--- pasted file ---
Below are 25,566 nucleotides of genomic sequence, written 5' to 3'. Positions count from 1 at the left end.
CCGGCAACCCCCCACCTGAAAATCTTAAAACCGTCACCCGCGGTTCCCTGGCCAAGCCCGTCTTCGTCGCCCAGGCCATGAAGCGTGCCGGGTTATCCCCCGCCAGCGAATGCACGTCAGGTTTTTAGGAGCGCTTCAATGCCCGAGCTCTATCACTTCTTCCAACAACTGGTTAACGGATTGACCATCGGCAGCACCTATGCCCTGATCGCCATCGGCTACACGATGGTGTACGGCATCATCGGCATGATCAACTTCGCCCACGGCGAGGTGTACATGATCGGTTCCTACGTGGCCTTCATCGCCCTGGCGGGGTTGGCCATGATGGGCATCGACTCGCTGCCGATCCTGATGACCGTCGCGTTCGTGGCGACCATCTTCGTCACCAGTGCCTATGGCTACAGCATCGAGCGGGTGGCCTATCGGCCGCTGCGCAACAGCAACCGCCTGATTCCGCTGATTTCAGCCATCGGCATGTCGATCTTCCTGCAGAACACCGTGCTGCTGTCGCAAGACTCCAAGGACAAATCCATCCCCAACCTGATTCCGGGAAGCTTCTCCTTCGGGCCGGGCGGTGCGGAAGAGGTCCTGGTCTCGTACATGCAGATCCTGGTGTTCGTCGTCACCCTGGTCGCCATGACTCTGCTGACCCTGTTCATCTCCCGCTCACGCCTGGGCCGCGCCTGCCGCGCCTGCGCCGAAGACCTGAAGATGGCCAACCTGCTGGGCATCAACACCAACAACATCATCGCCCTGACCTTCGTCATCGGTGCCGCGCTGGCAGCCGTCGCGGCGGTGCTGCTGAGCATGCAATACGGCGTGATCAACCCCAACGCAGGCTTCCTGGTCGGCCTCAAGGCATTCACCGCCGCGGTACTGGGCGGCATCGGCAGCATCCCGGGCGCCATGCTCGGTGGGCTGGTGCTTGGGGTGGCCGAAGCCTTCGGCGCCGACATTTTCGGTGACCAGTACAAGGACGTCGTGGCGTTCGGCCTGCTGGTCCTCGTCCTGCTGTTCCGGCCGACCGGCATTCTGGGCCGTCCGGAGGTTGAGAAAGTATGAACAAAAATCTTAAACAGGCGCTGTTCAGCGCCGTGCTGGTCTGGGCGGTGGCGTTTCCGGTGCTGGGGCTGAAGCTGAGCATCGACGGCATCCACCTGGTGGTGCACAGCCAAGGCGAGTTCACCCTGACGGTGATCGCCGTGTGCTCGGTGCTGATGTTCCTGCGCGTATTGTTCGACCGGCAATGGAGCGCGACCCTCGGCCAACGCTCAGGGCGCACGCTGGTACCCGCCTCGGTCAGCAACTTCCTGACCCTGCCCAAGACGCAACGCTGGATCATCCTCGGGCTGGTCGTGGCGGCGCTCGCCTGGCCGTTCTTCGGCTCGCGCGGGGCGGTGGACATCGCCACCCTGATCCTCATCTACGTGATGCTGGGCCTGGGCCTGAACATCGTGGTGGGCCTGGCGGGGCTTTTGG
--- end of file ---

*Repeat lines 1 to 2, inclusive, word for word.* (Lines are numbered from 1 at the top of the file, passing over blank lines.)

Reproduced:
Below are 25,566 nucleotides of genomic sequence, written 5' to 3'. Positions count from 1 at the left end.
CCGGCAACCCCCCACCTGAAAATCTTAAAACCGTCACCCGCGGTTCCCTGGCCAAGCCCGTCTTCGTCGCCCAGGCCATGAAGCGTGCCGGGTTATCCCCCGCCAGCGAATGCACGTCAGGTTTTTAGGAGCGCTTCAATGCCCGAGCTCTATCACTTCTTCCAACAACTGGTTAACGGATTGACCATCGGCAGCACCTATGCCCTGATCGCCATCGGCTACACGATGGTGTACGGCATCATCGGCATGATCAACTTCGCCCACGGCGAGGTGTACATGATCGGTTCCTACGTGGCCTTCATCGCCCTGGCGGGGTTGGCCATGATGGGCATCGACTCGCTGCCGATCCTGATGACCGTCGCGTTCGTGGCGACCATCTTCGTCACCAGTGCCTATGGCTACAGCATCGAGCGGGTGGCCTATCGGCCGCTGCGCAACAGCAACCGCCTGATTCCGCTGATTTCAGCCATCGGCATGTCGATCTTCCTGCAGAACACCGTGCTGCTGTCGCAAGACTCCAAGGACAAATCCATCCCCAACCTGATTCCGGGAAGCTTCTCCTTCGGGCCGGGCGGTGCGGAAGAGGTCCTGGTCTCGTACATGCAGATCCTGGTGTTCGTCGTCACCCTGGTCGCCATGACTCTGCTGACCCTGTTCATCTCCCGCTCACGCCTGGGCCGCGCCTGCCGCGCCTGCGCCGAAGACCTGAAGATGGCCAACCTGCTGGGCATCAACACCAACAACATCATCGCCCTGACCTTCGTCATCGGTGCCGCGCTGGCAGCCGTCGCGGCGGTGCTGCTGAGCATGCAATACGGCGTGATCAACCCCAACGCAGGCTTCCTGGTCGGCCTCAAGGCATTCACCGCCGCGGTACTGGGCGGCATCGGCAGCATCCCGGGCGCCATGCTCGGTGGGCTGGTGCTTGGGGTGGCCGAAGCCTTCGGCGCCGACATTTTCGGTGACCAGTACAAGGACGTCGTGGCGTTCGGCCTGCTGGTCCTCGTCCTGCTGTTCCGGCCGACCGGCATTCTGGGCCGTCCGGAGGTTGAGAAAGTATGAACAAAAATCTTAAACAGGCGCTGTTCAGCGCCGTGCTGGTCTGGGCGGTGGCGTTTCCGGTGCTGGGGCTGAAGCTGAGCATCGACGGCATCCACCTGGTGGTGCACAGCCAAGGCGAGTTCACCCTGACGGTGATCGCCGTGTGCTCGGTGCTGATGTTCCTGCGCGTATTGTTCGACCGGCAATGGAGCGCGACCCTCGGCCAACGCTCAGGGCGCACGCTGGTACCCGCCTCGGTCAGCAACTTCCTGACCCTGCCCAAGACGCAACGCTGGATCATCCTCGGGCTGGTCGTGGCGGCGCTCGCCTGGCCGTTCTTCGGCTCGCGCGGGGCGGTGGACATCGCCACCCTGATCCTCATCTACGTGATGCTGGGCCTGGGCCTGAACATCGTGGTGGGCCTGGCGGGGCTTTTGG